NEWS | Kaley Payne
Thursday 20 August 2015
Sam Terry is moving his wife and their one and three-year-old toddlers into one room in their two-bedroom apartment in Marrickville, in Sydney’s inner west. It’s not because he particularly likes close quarters. It’s because his family is going to be the first to try out a new programme called Enough Room that Sam has spearheaded. And to do it, they’ll need to free up a bedroom.
Sam describes Enough Room as “kind of like AirBNB for asylum seekers.”
“The idea is that people can offer up a spare bedroom, or their whole house, to our website which will then be put into a database that an asylum seeker service agency can access. They’ll match that space up with an asylum seeker who needs accommodation,” says Sam.
Sam is a second year student at Sydney’s Moore College. He says he’s always felt powerless to help when it comes to asylum seekers.
“Being a Christian, I knew I wanted to help people who were sidelined by society, who don’t have much power or much of a voice. But it’s always hard to know where to start.”
He gathered a team of friends who were also interested in how they could help. As they tossed around ideas, it seemed clear that accommodation for asylum seekers was a real problem. Asylum seekers typically have little income and uncertain residential status. Compounded by a lack of funding for agency services for asylum seekers, it is a real challenge for them to find appropriate housing – either short term or mid term.
“There are at least 7 million spare bedrooms across Australia,” estimates Sam. “That’s a lot of spare space!”
Sam and his team are working with House of Welcome, an agency seeking to provide holistic support to asylum seekers in Australia.
Enough Room’s database of available spare rooms won’t be accessible to asylum seekers but rather to the agency looking after them.
“That’s to protect the asylum seeker guest – so they have an agency watching out for them and looking after them – but also to help the host for support for any issues that might arise,” said Sam.
Opening up your home to a stranger could be quite confronting and Sam is aware that there will be questions about security and safety, both for the asylum seeker and the host.
“A host can specify what type of asylum seeker they have space for: a single person, a couple, a family. Perhaps it might be best for you in your situation to host a single female, rather than a single male. The agency can take those preferences into consideration,” he said.
The host can also decide for how long they can accommodate an asylum seeker. The minimum time is four weeks, to give the asylum seeker time to continue to look for other accommodation.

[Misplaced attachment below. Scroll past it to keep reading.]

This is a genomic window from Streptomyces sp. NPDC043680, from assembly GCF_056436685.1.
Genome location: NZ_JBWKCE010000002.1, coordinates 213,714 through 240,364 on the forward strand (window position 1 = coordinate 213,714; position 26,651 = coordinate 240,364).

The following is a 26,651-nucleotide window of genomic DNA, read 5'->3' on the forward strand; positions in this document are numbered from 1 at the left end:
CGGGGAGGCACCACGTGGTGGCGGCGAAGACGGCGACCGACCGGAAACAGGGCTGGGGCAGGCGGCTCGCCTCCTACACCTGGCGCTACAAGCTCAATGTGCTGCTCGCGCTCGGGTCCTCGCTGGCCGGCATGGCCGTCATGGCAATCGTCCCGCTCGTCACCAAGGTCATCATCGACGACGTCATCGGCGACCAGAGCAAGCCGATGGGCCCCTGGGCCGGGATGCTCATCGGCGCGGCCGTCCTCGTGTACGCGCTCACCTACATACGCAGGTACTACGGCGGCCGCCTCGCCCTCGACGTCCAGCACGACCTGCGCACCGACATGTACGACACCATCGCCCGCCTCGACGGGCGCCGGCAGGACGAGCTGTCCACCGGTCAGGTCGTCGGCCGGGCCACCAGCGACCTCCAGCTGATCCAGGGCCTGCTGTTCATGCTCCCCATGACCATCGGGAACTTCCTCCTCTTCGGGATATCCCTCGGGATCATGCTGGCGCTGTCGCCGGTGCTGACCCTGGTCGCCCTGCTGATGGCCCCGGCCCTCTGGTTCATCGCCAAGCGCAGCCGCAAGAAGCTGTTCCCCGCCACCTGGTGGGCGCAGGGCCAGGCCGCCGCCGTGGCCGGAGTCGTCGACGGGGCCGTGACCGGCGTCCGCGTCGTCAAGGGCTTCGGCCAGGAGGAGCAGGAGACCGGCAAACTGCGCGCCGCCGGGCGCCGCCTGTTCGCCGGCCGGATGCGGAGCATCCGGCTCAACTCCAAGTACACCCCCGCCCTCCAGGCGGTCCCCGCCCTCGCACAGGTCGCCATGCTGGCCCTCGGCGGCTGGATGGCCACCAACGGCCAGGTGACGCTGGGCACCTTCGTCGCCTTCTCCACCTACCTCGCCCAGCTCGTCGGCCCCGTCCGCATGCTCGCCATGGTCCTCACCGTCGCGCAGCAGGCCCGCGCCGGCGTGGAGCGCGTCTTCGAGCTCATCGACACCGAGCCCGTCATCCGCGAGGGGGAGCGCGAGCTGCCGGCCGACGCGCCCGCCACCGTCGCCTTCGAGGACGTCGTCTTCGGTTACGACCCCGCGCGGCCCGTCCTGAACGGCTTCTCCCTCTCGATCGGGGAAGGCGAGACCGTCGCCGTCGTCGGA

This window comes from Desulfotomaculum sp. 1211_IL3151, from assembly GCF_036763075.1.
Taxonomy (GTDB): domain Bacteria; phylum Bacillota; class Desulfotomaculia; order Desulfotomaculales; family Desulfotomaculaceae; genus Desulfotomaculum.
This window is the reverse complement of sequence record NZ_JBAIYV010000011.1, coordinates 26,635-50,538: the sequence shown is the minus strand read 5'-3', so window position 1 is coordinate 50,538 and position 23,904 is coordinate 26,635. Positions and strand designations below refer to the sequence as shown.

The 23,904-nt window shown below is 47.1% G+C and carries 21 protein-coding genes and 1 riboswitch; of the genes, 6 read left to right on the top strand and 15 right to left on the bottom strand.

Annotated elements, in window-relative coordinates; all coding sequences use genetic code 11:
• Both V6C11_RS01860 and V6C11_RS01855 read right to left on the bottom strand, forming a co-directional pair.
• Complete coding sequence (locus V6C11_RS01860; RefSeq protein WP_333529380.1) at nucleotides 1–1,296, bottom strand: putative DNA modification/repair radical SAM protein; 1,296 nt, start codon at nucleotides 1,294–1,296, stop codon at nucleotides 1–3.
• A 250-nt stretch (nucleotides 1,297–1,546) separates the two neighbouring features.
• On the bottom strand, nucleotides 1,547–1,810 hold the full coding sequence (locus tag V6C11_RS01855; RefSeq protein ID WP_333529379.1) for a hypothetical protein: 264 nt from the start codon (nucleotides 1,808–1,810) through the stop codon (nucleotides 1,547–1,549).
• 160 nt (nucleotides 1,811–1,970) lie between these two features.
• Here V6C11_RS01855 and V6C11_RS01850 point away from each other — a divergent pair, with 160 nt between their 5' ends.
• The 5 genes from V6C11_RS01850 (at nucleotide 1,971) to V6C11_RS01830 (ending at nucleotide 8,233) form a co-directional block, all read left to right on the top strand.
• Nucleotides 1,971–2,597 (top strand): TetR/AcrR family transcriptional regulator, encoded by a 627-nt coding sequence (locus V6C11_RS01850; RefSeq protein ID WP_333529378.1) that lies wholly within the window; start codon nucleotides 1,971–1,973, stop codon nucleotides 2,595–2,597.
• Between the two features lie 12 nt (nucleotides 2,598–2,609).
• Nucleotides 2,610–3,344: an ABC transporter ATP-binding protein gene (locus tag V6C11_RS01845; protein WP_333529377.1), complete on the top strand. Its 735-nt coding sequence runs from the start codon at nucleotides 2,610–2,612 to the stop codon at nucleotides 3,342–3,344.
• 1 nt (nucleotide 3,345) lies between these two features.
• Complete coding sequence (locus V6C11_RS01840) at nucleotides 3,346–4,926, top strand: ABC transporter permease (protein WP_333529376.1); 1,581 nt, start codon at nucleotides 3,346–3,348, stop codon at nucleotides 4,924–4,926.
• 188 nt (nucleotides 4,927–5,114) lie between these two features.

“I think it is pretty scary, sure, to put yourself up for this. You want to help someone, but what if the person can’t speak English very well? Won’t that be awkward? Or what if the person is coming from a war zone? That could be difficult to deal with.
“There’s always an element of risk when it comes to loving someone else. There is a cost to love. You put things on the line to do that. We want to train people to see that this is a good thing, and to help them manage those risks, too.”
Sam and the Enough Room team aren’t the only ones who have identified a problem faced by asylum seekers and refugees that they think they can solve.
David Baker, 23, thinks transport is also a big problem, particularly delivering second-hand goods and furniture to asylum seekers and refugees who have found somewhere to live.
“In my church at Auburn (in Sydney’s west), there are always people offering second-hand items for asylum seekers: fridges, couches, furniture of all kinds. But we had no way to transport it,” David told Eternity.
David and his friend Amelia were connected with a number of churches in the area, all interested in assisting asylum seekers and refugees. For example, St James Anglican Church in Berala, also in Sydney’s west, has seen many refugees move into their area. They’ve set up ESL classes and are often involved in helping refugees move.
“People offer things and we just can’t take them. We can’t transport them and it’s hard to store large items while we wait to borrow or hire a car to do so,” says David.
The solution? The Refugee Ute Project. David is part of a team crowdfunding for a ute that churches in western Sydney can share so they can connect unwanted second-hand furniture with the refugees who really need it.
“People want to get rid of their stuff, and it’s a chore for them to get rid of it. We can make it easier, while helping out the refugees who really need some of this stuff.”
The Project has raised over $13,000 so far, and they’ve costed out that they’ll need $18,500 to buy a second-hand double cab ute. They’re offering perks for donations, including cooking lessons with some of their local Persian refugee friends, home cooked meals, refugee speaking engagements and other resources. Donations close this week, so get in fast if you want to help.
“We know that there are a lot of people passionate about this issue who don’t know how to help. This is a really practical way.”
Accommodation for asylum seekers, and a ute to help deliver get the goods and furniture they need. Two projects of practical Christianity, that’s for sure.